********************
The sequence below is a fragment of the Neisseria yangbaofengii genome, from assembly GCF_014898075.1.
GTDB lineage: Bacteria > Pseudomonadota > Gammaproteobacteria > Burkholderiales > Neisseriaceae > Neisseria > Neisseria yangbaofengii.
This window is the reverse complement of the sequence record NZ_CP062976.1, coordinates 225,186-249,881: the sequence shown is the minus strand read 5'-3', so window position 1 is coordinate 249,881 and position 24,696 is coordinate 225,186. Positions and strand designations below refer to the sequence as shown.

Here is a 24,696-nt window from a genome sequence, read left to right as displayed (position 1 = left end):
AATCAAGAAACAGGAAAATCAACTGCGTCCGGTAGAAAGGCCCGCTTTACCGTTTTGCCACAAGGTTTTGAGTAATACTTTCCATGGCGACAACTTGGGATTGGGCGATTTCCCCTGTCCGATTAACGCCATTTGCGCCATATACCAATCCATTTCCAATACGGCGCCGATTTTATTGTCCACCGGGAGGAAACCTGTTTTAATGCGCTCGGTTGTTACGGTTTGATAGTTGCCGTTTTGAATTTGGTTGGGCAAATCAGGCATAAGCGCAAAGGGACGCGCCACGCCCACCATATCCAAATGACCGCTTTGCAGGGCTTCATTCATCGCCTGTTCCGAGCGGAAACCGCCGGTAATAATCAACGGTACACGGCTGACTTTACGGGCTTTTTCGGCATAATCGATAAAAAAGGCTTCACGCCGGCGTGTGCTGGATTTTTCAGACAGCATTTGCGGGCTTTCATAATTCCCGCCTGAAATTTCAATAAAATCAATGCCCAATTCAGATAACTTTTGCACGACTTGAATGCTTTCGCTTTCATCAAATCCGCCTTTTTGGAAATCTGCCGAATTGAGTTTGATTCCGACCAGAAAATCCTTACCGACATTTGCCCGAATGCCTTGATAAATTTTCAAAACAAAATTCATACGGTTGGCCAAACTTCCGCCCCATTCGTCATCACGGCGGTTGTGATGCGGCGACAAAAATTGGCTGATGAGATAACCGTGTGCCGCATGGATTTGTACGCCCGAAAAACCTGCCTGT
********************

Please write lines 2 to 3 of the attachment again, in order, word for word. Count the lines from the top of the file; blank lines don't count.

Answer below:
GTDB lineage: Bacteria > Pseudomonadota > Gammaproteobacteria > Burkholderiales > Neisseriaceae > Neisseria > Neisseria yangbaofengii.
This window is the reverse complement of the sequence record NZ_CP062976.1, coordinates 225,186-249,881: the sequence shown is the minus strand read 5'-3', so window position 1 is coordinate 249,881 and position 24,696 is coordinate 225,186. Positions and strand designations below refer to the sequence as shown.